CAIRO: The Supreme Council of Antiquities is working on renovating the Moses Bin Maimon’s Synagogue in El-Gamaliya, Zahi Hawass, head of the SCA announced in a press conference Thursday.
The restoration of the synagogue is part of a key plan by the SCA to restore all the major religious sites in Egypt including 10 Jewish temples.
The council is expected to spend LE 700 million every year on the renovations.
Moses Ben Maimon Synagogue’s expenses alone amounted to approximately LE 8.5 million, restoring about 60 percent so far.
Renovations started in June 15, 2008 and are expected to be completed by March 30, 2010, coinciding with the birthday of its founder.
Moses Ben Maimon was born in 1135 AD in Cordoba, Spain, and died in Egypt in 1204. He was a philosopher, mathematician, a religious scholar and a physician. It is said that he was the private physician of Salah Eddin El-Ayoubi’s family.
“The Jewish temples belong to the Egyptian people, said Hawass, “that’s why the Supreme Council of Antiquities strives to reestablish this Egyptian heritage. There are 10 other Jewish temples across Egypt in the restoration plan.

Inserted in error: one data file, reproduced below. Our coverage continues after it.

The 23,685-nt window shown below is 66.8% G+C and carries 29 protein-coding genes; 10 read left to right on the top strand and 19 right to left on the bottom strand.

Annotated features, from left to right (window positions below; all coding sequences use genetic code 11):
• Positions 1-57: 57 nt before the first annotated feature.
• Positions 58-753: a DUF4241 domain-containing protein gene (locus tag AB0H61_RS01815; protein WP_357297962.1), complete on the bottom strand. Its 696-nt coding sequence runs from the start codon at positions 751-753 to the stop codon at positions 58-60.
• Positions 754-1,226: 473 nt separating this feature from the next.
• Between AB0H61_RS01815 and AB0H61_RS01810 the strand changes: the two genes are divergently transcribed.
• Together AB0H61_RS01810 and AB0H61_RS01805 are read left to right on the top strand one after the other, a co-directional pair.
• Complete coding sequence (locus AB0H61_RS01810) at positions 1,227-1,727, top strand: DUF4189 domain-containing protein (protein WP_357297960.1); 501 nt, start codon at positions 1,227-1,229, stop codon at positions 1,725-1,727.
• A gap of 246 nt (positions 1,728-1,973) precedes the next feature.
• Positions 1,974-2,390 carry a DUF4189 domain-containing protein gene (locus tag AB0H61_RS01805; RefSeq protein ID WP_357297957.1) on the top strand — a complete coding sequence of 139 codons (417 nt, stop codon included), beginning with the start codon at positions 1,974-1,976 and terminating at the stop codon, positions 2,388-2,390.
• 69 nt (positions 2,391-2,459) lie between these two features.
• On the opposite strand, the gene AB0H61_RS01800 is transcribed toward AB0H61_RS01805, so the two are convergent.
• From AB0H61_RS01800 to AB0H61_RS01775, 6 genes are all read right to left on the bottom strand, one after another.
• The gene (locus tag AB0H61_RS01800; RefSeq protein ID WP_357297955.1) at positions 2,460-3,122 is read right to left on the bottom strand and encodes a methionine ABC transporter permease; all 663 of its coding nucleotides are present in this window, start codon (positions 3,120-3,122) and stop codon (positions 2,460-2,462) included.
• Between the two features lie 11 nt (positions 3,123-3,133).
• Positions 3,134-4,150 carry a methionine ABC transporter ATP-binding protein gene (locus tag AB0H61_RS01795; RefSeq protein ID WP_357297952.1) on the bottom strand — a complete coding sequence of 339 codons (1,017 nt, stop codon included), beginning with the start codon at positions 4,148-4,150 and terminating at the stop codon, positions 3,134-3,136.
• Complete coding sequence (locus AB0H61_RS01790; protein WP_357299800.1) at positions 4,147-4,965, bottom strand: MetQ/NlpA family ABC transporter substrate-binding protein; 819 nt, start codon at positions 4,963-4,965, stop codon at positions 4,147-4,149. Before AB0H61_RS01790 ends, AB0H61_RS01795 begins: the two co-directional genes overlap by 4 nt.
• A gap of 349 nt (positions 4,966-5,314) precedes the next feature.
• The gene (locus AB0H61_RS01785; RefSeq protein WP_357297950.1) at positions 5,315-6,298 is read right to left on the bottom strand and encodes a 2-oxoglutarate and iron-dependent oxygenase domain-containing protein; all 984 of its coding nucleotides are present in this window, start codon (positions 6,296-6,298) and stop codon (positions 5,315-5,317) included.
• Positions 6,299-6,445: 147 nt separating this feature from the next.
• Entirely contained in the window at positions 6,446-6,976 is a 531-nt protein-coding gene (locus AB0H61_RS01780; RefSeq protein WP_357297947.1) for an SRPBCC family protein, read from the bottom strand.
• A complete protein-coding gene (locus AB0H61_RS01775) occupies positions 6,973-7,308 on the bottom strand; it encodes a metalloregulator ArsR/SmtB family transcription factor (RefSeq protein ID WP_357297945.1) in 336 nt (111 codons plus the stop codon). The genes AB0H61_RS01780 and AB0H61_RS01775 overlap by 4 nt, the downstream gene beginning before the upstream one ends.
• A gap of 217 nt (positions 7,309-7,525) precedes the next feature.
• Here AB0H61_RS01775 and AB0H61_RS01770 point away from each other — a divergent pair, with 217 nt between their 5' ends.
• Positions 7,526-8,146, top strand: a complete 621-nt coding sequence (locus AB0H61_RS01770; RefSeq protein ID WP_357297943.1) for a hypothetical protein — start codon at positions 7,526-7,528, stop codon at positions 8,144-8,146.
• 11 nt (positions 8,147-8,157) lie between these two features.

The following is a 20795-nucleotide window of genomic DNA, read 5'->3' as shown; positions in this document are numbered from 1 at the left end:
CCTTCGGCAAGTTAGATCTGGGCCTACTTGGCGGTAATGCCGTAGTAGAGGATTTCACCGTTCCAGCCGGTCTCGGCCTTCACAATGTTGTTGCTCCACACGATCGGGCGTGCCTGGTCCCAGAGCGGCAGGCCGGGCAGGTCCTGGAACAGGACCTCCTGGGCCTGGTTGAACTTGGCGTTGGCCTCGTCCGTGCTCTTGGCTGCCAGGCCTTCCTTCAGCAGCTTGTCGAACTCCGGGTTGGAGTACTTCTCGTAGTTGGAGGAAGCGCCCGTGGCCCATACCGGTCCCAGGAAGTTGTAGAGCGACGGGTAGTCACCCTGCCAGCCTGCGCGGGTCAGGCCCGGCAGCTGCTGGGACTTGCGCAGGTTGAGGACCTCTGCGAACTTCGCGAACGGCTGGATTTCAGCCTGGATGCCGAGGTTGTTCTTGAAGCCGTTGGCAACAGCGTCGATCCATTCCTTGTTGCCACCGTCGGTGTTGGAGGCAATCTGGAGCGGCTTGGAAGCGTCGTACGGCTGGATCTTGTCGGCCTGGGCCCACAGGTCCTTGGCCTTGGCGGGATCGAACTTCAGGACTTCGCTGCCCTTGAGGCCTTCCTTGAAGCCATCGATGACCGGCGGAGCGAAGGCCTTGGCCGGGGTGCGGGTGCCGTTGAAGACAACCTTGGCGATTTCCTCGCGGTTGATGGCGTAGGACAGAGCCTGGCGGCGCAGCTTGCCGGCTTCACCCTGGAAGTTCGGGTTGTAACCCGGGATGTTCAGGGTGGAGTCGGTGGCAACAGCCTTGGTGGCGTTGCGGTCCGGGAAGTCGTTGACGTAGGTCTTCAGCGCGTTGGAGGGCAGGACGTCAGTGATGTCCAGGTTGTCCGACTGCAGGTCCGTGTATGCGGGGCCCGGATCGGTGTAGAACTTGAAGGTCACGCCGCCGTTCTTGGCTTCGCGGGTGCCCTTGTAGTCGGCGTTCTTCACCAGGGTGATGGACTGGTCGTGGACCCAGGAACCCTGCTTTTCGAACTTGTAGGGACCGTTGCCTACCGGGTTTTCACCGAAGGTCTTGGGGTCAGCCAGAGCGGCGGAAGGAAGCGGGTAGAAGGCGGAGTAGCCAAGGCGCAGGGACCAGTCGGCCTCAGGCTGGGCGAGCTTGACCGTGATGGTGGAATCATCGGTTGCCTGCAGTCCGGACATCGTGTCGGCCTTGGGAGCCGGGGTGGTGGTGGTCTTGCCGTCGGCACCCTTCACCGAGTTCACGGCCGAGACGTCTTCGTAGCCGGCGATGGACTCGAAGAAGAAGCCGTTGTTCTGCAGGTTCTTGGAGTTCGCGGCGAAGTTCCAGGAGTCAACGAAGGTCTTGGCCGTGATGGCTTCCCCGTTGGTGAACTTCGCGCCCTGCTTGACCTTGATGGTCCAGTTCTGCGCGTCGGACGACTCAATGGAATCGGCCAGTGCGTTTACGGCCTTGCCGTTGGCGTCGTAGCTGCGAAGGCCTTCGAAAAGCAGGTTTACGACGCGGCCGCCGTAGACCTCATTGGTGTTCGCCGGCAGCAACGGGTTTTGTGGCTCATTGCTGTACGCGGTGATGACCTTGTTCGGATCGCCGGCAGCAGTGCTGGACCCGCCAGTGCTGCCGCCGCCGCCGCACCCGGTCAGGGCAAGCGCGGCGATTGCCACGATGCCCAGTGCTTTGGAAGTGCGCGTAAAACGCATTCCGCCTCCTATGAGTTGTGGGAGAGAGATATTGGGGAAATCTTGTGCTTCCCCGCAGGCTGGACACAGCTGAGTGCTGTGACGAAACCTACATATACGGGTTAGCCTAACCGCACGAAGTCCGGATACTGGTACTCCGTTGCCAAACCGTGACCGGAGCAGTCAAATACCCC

Hawass asserted that the synagogue will be restored according to its previous structure.
The synagogue, which was declared an antiquity in 1986, dates back to the 19th century, however, most of it was ruined during the 1992 earthquake and due to high water levels that covered its floors.
“Due to the high water table, and the need to wait until the sewage system in the area had been improved, restoration work could not be conducted until this time, SCA said in a statement sent to the press.
“Since work began, the walls and ceilings have been reinforced, the floor has been isolated from the water table, and all cement – the product of previous bad quality restoration work – has been removed. The doors, windows and chairs of the temple have also been restored, and the dirt and debris that had built up within has been removed.
In the press conference held at the temple Thursday morning, Hawass addressed recent allegations that surfaced the internet claiming that the SCA has abandoned the restoration sites. “Much restoration work is being carried out, here and all over Egypt. It is clear for all to see that the internet rumors are wrong, he said.
“I believe these rumors were started to hurt [Culture Minister] Farouk Hosni’s bid to become the next Director General of UNESCO.
“I believe that the people who wrote these comments should come forward and see what has been done, he added.